1. So it’s a bit odd to be the first comment since the post is about some stuff we did together, and all, but I’d love to add some more thoughts to your writing.

    First, very thought provoking. The “Happier post middle age” is something I very much hope is correct. Sounds right, though. I’m having fun writing some music with you all, and it’s sort of nice to not care if anyone likes it or not. Freeing! I mean, would we really write operatic lieder if we wanted to win friends and meet the ladies?

    But I also want to give you (and the readers) a thought. We have this false dichotomy of “classical” and “pop” music. I sort of dislike both terms. Some of the “pop” music I like isn’t very popular, or poppy. And some of the “classical” music I like would be more suited for a party than some of that pop.

    So I’ve sort of started using the phrase “composed music” more to refer to what people often call “classical”. A few thoughts on this

    First, “classical” is a well defined period from about 1780-1820. So calling all orchestras “classical” is, if you want to be pedantic, a bit wrong. Common usage, though, has literally decimated that distinction, almost exponentially, so I’ll give up that fight.

    But “classical” also brings thoughts of sitting quietly with a brandy listening to a composition, unmoved. No I have nothing against listening to music with a brandy. But unmoved is the bit I find exception with. Sort of like “middle age should be boring”, think that “Beethoven is dull”. Both silly.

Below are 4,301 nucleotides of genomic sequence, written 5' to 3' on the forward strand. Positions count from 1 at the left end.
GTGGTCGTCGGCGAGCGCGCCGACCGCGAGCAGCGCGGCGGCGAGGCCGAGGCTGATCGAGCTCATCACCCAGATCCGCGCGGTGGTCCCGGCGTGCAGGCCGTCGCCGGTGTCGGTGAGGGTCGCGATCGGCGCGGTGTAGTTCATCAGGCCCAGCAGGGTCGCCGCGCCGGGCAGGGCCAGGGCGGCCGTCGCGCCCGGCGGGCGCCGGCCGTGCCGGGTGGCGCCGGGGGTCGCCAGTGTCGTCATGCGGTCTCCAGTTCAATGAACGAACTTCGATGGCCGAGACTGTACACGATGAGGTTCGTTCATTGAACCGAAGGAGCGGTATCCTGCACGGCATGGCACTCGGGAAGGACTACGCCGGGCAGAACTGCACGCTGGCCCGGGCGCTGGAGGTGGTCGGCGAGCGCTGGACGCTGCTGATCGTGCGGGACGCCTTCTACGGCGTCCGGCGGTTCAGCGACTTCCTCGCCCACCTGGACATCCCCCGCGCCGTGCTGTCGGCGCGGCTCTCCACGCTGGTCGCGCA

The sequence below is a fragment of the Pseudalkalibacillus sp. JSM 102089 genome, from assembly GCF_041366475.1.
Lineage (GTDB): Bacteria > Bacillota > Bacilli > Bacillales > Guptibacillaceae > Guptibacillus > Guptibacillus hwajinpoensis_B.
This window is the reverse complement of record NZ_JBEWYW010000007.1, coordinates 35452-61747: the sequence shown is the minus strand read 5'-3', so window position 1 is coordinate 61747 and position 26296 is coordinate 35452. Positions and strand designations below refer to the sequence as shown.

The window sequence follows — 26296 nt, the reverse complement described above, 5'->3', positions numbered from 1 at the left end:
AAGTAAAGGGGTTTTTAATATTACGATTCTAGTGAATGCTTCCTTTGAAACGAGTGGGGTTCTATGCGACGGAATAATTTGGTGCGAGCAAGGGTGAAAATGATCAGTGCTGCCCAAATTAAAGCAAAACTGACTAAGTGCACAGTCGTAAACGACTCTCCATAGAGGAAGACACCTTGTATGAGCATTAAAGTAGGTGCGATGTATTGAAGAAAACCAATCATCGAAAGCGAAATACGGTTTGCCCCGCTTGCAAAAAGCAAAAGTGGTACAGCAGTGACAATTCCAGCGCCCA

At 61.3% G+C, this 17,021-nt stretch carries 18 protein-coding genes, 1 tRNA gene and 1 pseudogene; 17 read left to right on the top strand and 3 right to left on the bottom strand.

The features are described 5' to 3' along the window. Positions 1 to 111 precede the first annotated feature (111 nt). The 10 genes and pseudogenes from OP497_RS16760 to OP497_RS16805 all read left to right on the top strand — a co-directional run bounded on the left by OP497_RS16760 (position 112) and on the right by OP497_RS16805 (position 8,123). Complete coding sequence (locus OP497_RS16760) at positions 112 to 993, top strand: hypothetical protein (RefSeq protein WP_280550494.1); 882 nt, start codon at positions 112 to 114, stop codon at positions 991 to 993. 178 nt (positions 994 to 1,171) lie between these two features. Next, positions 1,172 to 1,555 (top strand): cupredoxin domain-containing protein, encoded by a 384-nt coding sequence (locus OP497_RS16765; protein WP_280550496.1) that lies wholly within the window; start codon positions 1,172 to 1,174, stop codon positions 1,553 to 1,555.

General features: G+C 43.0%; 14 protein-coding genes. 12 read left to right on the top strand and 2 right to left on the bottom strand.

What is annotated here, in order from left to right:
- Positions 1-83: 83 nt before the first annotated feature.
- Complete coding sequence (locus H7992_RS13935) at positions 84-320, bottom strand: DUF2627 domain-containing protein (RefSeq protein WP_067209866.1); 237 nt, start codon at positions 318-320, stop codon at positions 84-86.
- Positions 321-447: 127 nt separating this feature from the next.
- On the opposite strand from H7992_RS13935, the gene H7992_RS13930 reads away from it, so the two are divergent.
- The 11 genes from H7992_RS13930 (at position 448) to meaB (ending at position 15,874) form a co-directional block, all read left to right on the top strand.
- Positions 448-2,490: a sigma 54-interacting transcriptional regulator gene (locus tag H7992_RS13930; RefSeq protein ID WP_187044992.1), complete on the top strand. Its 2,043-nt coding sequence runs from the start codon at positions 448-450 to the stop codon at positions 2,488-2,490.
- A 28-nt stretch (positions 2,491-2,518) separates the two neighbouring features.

“Composed” music, though, is more what’s going on. Some Nerd Bait material is definitely composed, but some (like “Brain Herniation”) is just stuff I made to your words up and didn’t write down. But that act of picking notes and the flow of emotion is important.

    Also, there’s often a break between the composer and the performer. That addition of individuals interpreting the music, intermediated by a score, is an interesting factor.

    So short version: If you are out there thinking “yeah, I don’t like classical music” you aren’t alone. Haydn and Mozart (early classical period) don’t do it for me, really. Too twee.

    All that said, the Threnody is still hard going. If are intrigued by the idea of composed music and differently shaped ensembles, let me encourage you all to check out this live performance of music for 18 musicians which is, well, super cool.

    1. Thanks, Paul! That’s really helpful, I think. “Composed” sounds like a more meaningful distinction, if we are to have distinctions. Where do we have to have distinctions, and where are they useful? It’s useful to have handles to describe things quickly, of course. But as I’ve just been reading (to avoid the set Derrida), it’s not so good to have handles, the primary function of which is to be exclusionary.

      Clearly, it would be lovely if the kidz were hoovering up the free tickets for cello works at St. John’s on Lothian Rd (and Nerd Bait’s latest Lieder). They’re, like, $250 cheaper than Radiohead at MSG. But it’s also lovely and right that they might be busy recovering from the hangover that springs from pining for youthful fumblings in sweaty whitewashed boxes under South Bridge.

      I don’t know what to do with this developing thought other than note that it’s part of a growing feeling that it’s taken me 25 years too long to think that it’s OK to think, “I don’t know much, but I know what I like [and that other things might be enjoyable with an open mind, and it might be worthwhile learning a little more about the things that I might enjoy in order to deepen my enjoyment].”

      Also, charismatic chickens.